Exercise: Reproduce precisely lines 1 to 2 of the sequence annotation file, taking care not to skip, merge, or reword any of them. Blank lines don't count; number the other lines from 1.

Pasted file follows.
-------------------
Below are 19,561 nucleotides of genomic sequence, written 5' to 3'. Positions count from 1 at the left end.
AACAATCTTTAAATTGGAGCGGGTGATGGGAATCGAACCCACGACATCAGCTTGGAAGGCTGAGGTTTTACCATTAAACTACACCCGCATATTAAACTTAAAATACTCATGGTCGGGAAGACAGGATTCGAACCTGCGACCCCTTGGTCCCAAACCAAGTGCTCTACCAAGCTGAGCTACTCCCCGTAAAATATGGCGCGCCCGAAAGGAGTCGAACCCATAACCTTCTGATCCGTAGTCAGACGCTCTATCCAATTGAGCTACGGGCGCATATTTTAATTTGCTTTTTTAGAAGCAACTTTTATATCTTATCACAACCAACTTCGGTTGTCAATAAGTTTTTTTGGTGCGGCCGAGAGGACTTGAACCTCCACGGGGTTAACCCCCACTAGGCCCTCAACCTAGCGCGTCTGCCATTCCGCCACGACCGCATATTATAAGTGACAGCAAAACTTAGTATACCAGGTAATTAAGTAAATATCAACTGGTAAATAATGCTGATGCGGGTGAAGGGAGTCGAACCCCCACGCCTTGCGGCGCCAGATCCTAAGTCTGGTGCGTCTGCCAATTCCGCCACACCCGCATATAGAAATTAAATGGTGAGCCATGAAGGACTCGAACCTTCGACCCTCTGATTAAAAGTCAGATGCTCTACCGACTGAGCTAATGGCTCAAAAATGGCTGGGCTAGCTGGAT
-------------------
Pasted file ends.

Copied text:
Below are 19,561 nucleotides of genomic sequence, written 5' to 3'. Positions count from 1 at the left end.
AACAATCTTTAAATTGGAGCGGGTGATGGGAATCGAACCCACGACATCAGCTTGGAAGGCTGAGGTTTTACCATTAAACTACACCCGCATATTAAACTTAAAATACTCATGGTCGGGAAGACAGGATTCGAACCTGCGACCCCTTGGTCCCAAACCAAGTGCTCTACCAAGCTGAGCTACTCCCCGTAAAATATGGCGCGCCCGAAAGGAGTCGAACCCATAACCTTCTGATCCGTAGTCAGACGCTCTATCCAATTGAGCTACGGGCGCATATTTTAATTTGCTTTTTTAGAAGCAACTTTTATATCTTATCACAACCAACTTCGGTTGTCAATAAGTTTTTTTGGTGCGGCCGAGAGGACTTGAACCTCCACGGGGTTAACCCCCACTAGGCCCTCAACCTAGCGCGTCTGCCATTCCGCCACGACCGCATATTATAAGTGACAGCAAAACTTAGTATACCAGGTAATTAAGTAAATATCAACTGGTAAATAATGCTGATGCGGGTGAAGGGAGTCGAACCCCCACGCCTTGCGGCGCCAGATCCTAAGTCTGGTGCGTCTGCCAATTCCGCCACACCCGCATATAGAAATTAAATGGTGAGCCATGAAGGACTCGAACCTTCGACCCTCTGATTAAAAGTCAGATGCTCTACCGACTGAGCTAATGGCTCAAAAATGGCTGGGCTAGCTGGAT